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The new album Kim David Smith: Live at Joe's Pub is available on digital and streaming platforms, in addition to a physical CD, today Friday, July 17. The provocative Australian singer and performer was nominated for the Helpmann Award, Australia's highest honor for the performing arts. For Smith's first live album, his musical devotion to the glitter, doom, and decadence of Weimar-era Berlin subtly intertwines Friedrich Hollaender and Kurt Weill with The Supremes, Kylie Minogue, sultry '80s pop confections, classic standards, art songs, and bracing new numbers. The album features music direction, piano, and backing vocals by Tracy Stark, in addition to Skip Ward on bass. Jeremy Katz and Clay Mills serve as executive producers. For more information on the album or to purchase the CD, visit

"Kim David Smith: Live at Joe's Pub is something of a greatest hits of my small-stage output," explains Smith, "incorporating music from 10 years of cabaret programs - including celebrations of my personal muses Kylie Minogue and Marlene Dietrich - and my own reimagined pop music from my dance albums Nova and Supernova. I'm very proud of my working relationship with music director Tracy Stark, and it means the world to have our exploits captured on an album, recorded at our beloved Joe's Pub at the Public. I'm especially excited about the cover art by fashion illustrator Clifford Faust, who has expressively captured the spirit of our music."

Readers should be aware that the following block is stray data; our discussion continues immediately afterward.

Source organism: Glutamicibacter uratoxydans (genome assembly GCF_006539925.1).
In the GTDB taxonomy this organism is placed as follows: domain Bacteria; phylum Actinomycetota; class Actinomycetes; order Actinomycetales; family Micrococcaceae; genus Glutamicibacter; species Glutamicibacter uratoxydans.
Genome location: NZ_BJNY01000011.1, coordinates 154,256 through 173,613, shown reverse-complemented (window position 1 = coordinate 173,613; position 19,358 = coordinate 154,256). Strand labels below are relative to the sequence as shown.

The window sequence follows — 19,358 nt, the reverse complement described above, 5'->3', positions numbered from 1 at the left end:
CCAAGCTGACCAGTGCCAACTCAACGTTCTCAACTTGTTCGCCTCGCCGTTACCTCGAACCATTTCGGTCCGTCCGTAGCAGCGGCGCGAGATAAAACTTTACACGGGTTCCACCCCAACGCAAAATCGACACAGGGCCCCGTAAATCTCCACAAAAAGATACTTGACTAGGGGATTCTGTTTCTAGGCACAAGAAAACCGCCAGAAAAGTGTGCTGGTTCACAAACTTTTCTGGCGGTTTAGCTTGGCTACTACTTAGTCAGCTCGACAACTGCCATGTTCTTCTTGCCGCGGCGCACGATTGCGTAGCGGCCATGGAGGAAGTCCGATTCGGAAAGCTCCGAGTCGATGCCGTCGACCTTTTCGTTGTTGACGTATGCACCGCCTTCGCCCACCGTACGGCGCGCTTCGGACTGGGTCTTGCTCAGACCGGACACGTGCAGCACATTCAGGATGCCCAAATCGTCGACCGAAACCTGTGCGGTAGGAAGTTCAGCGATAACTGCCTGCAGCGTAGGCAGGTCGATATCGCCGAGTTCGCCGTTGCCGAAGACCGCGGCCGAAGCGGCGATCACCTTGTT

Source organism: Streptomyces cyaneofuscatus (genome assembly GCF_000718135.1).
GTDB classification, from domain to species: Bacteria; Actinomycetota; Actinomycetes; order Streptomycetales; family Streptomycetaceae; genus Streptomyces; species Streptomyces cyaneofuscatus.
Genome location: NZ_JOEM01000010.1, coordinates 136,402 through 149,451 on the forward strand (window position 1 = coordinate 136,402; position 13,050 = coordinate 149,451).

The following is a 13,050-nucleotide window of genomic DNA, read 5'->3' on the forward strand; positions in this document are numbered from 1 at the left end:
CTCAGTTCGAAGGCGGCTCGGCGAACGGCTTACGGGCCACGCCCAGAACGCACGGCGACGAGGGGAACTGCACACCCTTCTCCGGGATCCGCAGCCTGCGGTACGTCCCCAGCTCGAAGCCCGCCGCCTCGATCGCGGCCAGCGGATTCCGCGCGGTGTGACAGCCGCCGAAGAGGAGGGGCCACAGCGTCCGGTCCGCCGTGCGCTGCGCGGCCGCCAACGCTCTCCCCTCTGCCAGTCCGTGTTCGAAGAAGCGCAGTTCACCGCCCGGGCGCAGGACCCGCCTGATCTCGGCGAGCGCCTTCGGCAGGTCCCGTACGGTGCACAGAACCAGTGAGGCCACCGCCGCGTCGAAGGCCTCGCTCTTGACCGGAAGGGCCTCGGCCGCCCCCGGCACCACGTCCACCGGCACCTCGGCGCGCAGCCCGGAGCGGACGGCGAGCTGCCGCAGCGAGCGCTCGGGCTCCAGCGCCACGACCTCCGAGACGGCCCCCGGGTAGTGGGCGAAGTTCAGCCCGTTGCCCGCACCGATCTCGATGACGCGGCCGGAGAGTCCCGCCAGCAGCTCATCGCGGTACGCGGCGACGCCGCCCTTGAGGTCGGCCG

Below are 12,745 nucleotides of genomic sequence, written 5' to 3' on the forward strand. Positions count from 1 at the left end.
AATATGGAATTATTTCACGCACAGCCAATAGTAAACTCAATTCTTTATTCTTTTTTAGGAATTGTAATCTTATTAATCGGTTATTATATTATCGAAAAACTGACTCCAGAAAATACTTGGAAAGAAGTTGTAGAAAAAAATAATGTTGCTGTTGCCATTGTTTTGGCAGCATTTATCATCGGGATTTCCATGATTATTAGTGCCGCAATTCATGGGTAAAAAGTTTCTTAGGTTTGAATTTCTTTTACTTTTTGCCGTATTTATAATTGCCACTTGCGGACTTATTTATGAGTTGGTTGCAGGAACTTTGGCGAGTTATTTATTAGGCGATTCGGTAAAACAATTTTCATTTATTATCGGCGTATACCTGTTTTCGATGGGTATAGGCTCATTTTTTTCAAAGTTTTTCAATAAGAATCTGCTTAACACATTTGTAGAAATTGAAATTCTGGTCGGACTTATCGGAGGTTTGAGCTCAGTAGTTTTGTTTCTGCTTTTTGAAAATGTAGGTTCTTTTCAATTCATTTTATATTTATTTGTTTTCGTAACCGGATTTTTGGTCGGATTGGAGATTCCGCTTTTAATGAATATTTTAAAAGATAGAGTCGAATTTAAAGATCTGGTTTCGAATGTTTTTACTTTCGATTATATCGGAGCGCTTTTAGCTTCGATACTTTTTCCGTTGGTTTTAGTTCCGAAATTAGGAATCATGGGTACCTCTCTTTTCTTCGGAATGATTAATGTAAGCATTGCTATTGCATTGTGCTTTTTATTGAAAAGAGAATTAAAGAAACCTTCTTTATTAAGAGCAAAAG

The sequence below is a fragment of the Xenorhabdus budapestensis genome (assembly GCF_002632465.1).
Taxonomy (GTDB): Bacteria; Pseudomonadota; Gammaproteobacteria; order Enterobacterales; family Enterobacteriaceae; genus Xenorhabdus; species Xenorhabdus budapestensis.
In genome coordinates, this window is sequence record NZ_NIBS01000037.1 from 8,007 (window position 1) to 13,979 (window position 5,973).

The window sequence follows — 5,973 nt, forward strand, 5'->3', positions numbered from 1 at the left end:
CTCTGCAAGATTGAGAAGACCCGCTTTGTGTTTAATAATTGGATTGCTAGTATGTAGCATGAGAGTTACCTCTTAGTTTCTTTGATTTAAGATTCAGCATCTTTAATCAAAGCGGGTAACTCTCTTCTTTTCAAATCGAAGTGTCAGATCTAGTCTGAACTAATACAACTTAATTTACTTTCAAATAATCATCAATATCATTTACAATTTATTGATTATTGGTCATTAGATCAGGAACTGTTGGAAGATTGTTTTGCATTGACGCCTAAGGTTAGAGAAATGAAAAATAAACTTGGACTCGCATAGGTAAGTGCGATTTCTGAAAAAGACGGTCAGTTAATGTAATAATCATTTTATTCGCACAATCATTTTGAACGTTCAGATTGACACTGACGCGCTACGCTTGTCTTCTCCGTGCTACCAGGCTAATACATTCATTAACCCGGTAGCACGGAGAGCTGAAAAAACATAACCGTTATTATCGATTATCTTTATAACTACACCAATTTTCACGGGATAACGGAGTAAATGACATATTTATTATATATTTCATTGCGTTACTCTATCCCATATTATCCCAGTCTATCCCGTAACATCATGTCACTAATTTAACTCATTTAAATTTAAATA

"With stages across the world currently shuttered due to the Coronavirus," he continues, "I'm grateful to be releasing this album now, and hope it lends a window into the musical and personal intimacy of cabaret. I sorely miss being on stage at my chief haunts in New York City: Joe's, Club Cumming, and the Neue Galerie. I miss the community, crowds, and conviviality overabundant at each venue."

The album's highlights include Smith's wry, theatrical take on "Dracula's Tango" - the campy chart hit from 1980s British new wave group Toto Coelo - which has been an essential part of his repertoire for years. "My mum worked as an aerobics instructor when I was young," he remembers. "She would play her class tapes in the car when we were running errands. 'Dracula's Tango' was my favorite of her workout songs, and I've had the best time rearranging it for the stage. We've mashed in a little bit of Kylie's 'Can't Get You Out of My Head,' and made it as fun and diverting as possible."

In addition to Kurt Weill, Smith has championed iconic German composers Friedrich Hollaender, who is represented by four selections here. The album's version of "Jonny, wenn du Geburtstag hast?" is interwoven with strains of Madonna's "Erotica," the song's contemporary spiritual cousin. "I've always found German to be such a sexy language," says Smith, "I love the pleading, pulling sensuousness of the song's melody, crafted by Hollaender, my absolute favorite composer of the Weimar era. And I especially love his fabulous compositions where they intersect with the grandeur of Marlene Dietrich."